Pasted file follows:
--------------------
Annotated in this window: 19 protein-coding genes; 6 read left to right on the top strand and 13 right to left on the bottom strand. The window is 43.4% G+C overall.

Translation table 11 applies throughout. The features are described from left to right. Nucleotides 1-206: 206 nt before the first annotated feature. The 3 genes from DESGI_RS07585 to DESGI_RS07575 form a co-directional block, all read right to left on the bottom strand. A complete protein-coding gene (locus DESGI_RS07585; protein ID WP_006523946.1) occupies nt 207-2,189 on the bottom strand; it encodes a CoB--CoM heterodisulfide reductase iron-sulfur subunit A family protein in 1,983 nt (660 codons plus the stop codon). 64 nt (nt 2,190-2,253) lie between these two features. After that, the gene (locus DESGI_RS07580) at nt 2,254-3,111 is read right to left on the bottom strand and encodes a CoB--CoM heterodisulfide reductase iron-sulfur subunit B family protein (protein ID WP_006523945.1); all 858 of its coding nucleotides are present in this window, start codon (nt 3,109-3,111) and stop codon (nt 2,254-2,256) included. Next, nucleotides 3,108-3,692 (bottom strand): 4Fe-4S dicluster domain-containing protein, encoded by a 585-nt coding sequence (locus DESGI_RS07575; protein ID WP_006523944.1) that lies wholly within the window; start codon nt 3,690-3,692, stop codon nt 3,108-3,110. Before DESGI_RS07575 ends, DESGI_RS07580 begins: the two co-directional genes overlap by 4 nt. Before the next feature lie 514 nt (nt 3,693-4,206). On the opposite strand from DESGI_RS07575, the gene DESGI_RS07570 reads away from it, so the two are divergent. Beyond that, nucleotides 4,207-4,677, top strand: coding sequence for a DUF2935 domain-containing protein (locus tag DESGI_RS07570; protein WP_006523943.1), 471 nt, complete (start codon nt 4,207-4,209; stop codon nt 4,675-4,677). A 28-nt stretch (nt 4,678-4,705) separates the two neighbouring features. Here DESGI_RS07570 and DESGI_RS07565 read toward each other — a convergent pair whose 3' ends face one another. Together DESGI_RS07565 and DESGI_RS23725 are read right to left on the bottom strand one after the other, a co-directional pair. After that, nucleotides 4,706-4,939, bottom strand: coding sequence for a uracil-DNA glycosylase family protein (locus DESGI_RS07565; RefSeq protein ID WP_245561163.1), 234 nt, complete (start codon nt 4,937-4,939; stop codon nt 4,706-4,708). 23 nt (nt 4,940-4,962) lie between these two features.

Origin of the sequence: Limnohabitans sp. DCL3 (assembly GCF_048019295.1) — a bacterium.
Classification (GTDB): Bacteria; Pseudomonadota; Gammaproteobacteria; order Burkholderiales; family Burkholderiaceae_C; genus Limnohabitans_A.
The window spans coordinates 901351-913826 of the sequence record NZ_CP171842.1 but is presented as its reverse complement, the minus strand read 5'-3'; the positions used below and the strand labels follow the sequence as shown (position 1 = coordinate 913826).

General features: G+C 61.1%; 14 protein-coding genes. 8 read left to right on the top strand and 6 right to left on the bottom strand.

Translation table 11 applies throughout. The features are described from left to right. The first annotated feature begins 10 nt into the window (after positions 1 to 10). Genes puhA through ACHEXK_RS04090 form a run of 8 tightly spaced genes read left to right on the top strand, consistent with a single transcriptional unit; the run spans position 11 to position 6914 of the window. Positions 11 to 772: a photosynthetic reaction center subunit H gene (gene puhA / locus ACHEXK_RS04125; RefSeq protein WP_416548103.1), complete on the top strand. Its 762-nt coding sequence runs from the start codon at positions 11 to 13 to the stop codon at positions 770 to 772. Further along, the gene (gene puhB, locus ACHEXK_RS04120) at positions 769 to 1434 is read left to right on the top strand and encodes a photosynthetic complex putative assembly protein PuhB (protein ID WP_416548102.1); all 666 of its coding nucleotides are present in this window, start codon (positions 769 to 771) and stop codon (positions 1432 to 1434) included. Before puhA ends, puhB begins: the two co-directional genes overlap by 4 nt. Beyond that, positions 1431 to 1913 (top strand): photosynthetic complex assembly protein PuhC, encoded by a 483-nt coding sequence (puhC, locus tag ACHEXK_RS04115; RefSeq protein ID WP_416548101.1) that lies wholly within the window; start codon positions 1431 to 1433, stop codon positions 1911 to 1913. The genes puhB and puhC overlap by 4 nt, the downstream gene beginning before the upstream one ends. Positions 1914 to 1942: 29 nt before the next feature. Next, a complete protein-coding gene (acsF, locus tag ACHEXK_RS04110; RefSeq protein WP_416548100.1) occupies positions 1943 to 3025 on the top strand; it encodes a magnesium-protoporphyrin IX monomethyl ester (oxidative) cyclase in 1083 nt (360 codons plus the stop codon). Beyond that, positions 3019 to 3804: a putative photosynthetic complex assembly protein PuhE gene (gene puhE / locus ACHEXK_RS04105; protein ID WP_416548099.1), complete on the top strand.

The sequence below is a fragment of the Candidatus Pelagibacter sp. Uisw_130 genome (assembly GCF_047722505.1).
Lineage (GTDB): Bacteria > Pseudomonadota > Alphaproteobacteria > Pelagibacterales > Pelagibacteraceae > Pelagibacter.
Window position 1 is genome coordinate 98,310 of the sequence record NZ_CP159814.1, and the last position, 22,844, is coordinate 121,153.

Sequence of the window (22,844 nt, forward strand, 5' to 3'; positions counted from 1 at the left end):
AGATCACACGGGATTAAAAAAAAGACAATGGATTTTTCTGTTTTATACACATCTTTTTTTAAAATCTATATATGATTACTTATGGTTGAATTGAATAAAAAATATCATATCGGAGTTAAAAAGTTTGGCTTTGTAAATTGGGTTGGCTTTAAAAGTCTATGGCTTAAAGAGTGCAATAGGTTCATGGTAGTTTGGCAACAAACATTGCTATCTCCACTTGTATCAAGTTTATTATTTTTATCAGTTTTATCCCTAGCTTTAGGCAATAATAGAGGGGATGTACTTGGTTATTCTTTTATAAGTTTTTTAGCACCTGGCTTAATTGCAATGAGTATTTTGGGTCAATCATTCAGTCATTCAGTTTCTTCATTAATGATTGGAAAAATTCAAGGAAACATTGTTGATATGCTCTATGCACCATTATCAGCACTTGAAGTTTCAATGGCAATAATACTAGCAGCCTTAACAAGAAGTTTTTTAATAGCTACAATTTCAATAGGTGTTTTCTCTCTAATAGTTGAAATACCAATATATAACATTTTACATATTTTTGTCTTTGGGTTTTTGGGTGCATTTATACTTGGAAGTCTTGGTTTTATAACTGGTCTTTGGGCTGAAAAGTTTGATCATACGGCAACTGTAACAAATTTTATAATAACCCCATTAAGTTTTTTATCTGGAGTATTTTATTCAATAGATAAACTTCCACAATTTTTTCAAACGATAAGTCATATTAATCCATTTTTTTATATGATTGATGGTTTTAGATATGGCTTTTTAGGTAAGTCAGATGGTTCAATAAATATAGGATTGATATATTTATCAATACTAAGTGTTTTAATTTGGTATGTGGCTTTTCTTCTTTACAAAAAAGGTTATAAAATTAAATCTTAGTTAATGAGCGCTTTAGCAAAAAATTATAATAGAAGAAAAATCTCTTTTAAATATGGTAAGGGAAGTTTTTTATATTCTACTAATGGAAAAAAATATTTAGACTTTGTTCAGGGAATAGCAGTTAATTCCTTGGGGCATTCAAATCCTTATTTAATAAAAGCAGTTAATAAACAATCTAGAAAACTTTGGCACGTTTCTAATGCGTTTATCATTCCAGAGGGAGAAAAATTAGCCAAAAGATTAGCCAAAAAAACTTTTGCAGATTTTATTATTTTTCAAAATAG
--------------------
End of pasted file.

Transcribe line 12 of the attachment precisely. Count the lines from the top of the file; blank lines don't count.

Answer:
AGATCACACGGGATTAAAAAAAAGACAATGGATTTTTCTGTTTTATACACATCTTTTTTTAAAATCTATATATGATTACTTATGGTTGAATTGAATAAAAAATATCATATCGGAGTTAAAAAGTTTGGCTTTGTAAATTGGGTTGGCTTTAAAAGTCTATGGCTTAAAGAGTGCAATAGGTTCATGGTAGTTTGGCAACAAACATTGCTATCTCCACTTGTATCAAGTTTATTATTTTTATCAGTTTTATCCCTAGCTTTAGGCAATAATAGAGGGGATGTACTTGGTTATTCTTTTATAAGTTTTTTAGCACCTGGCTTAATTGCAATGAGTATTTTGGGTCAATCATTCAGTCATTCAGTTTCTTCATTAATGATTGGAAAAATTCAAGGAAACATTGTTGATATGCTCTATGCACCATTATCAGCACTTGAAGTTTCAATGGCAATAATACTAGCAGCCTTAACAAGAAGTTTTTTAATAGCTACAATTTCAATAGGTGTTTTCTCTCTAATAGTTGAAATACCAATATATAACATTTTACATATTTTTGTCTTTGGGTTTTTGGGTGCATTTATACTTGGAAGTCTTGGTTTTATAACTGGTCTTTGGGCTGAAAAGTTTGATCATACGGCAACTGTAACAAATTTTATAATAACCCCATTAAGTTTTTTATCTGGAGTATTTTATTCAATAGATAAACTTCCACAATTTTTTCAAACGATAAGTCATATTAATCCATTTTTTTATATGATTGATGGTTTTAGATATGGCTTTTTAGGTAAGTCAGATGGTTCAATAAATATAGGATTGATATATTTATCAATACTAAGTGTTTTAATTTGGTATGTGGCTTTTCTTCTTTACAAAAAAGGTTATAAAATTAAATCTTAGTTAATGAGCGCTTTAGCAAAAAATTATAATAGAAGAAAAATCTCTTTTAAATATGGTAAGGGAAGTTTTTTATATTCTACTAATGGAAAAAAATATTTAGACTTTGTTCAGGGAATAGCAGTTAATTCCTTGGGGCATTCAAATCCTTATTTAATAAAAGCAGTTAATAAACAATCTAGAAAACTTTGGCACGTTTCTAATGCGTTTATCATTCCAGAGGGAGAAAAATTAGCCAAAAGATTAGCCAAAAAAACTTTTGCAGATTTTATTATTTTTCAAAATAG